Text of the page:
The performances of compression and stapled devices were compared previously in porcine colorectal anastomosis. The compression anastomosis was associated with elevated bursting strength and anastomotic patency in this model as compared with the stapled anastomosis.
The purpose of this work was to compare the histopathologic features between compression and stapled methods in the healing of colorectal anastomoses using a porcine model.
This was a blinded comparison study.
The study was conducted at a single university surgery department.
Fifty crossbred pigs were used in this study.
Fifty crossbred pigs underwent rectal transection 20 cm from the anal verge and end-to-end compression or stapled anastomosis. The anastomotic tissues were harvested 3, 7, 30, and 90 days postoperatively (n = 5–6). Tissue repair parameters associated with the wound healing were analyzed using image analysis morphometry and histological architecture assessments.
A different microscopic pattern of the anastomotic area was shown between groups. Foreign body response was rated (p < 0.001) as minimal in the compression and moderate in the stapled group. The scarring area in the compression anastomosis group, on postoperative day 90 (4 ± 3 × 105 μm) was lower (p = 0.016) than in the stapled group (2 ± 1 × 106 μm). In addition, the anastomotic line was narrower (p = 0.003) 90 days after surgery in the compression samples (0.77 ± 0.20 mm) compared with that in the stapled group (1.86 ± 0.19 mm). Lastly, in terms of inflammatory cells, the compression biopsies showed lower (p < 0.001) numbers of mononuclear cells, polymorphonuclear cells, and lymphocytes in the anastomotic tissues 30 and 90 days from surgery.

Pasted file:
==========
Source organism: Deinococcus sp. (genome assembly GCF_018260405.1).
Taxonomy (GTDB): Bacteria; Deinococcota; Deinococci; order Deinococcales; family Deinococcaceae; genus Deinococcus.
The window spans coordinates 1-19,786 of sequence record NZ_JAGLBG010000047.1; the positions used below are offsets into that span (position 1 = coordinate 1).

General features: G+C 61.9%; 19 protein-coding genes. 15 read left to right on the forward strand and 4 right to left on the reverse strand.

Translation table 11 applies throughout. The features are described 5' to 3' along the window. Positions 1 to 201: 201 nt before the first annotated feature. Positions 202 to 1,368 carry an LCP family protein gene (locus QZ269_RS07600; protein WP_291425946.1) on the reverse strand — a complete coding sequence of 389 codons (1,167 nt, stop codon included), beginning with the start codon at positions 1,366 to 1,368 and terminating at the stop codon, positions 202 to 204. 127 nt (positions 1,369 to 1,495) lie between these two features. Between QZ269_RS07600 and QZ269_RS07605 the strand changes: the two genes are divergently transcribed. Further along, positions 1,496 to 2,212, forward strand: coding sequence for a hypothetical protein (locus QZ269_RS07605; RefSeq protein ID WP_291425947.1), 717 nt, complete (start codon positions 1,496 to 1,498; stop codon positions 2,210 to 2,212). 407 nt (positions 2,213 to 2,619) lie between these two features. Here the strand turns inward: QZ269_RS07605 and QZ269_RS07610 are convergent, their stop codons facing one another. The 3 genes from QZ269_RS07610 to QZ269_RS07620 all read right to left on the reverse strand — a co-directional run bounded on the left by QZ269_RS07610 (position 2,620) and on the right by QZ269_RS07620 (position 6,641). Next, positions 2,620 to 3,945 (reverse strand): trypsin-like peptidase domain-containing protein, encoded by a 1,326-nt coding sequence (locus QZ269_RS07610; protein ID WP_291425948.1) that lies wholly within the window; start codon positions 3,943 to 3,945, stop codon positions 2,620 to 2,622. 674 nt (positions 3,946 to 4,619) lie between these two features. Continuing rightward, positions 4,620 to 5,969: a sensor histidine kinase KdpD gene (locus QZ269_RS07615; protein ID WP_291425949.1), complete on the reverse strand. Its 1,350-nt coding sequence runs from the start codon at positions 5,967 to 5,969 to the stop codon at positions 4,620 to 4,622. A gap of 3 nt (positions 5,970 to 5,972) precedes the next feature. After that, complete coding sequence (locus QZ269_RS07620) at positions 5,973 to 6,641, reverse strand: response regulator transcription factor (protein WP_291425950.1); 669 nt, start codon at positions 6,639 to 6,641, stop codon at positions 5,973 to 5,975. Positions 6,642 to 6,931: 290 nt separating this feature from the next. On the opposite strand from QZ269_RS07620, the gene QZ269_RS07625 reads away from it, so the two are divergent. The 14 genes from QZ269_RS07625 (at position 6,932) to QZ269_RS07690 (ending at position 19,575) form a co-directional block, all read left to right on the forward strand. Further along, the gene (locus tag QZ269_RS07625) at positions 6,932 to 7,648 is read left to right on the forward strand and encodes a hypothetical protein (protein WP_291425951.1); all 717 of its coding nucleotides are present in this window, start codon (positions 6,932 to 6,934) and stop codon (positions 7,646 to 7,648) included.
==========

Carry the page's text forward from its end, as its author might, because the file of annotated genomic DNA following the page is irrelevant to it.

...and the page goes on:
The long-term effect of the compression technique on the anastomotic patency in colorectal anastomoses should be further investigated in human studies.
Compression anastomotic healing was associated with less foreign body reactions, scarring, and inflammation as compared with stapled anastomoses in a large animal model.
1Department of Pathology, Cleveland Clinic Florida, Weston, Florida
2Department of Colorectal Surgery, Cleveland Clinic Florida, Weston, Florida
3PathoVet, Rehovot, Israel
4novoGi, Netanya, Israel
5Department of Surgery, Baylor University Medical Center, Dallas, Texas
Funding/Support: This work was supported by novoGi.
Financial Disclosure: Dr Pelled was the preclinical manager at novoGi. Dr Wexner and Dr Berho are paid consultants for NovoGi. Dr Wexner has received stock options and inventor's income for intellectual property from NovoGi.
Poster presentation at the meeting of The American Society of Colon and Rectal Surgeons, San Antonio, Texas, June 2 to 6, 2012.
Present address of Dr Pelled: Chiasma, Jerusalem 91450, Israel.
Correspondence: Mariana Berho, M.D., Department of Pathology, Cleveland Clinic Florida, 3100 Weston Rd, Weston, FL 33331. E-mail: Berhom@ccf.org.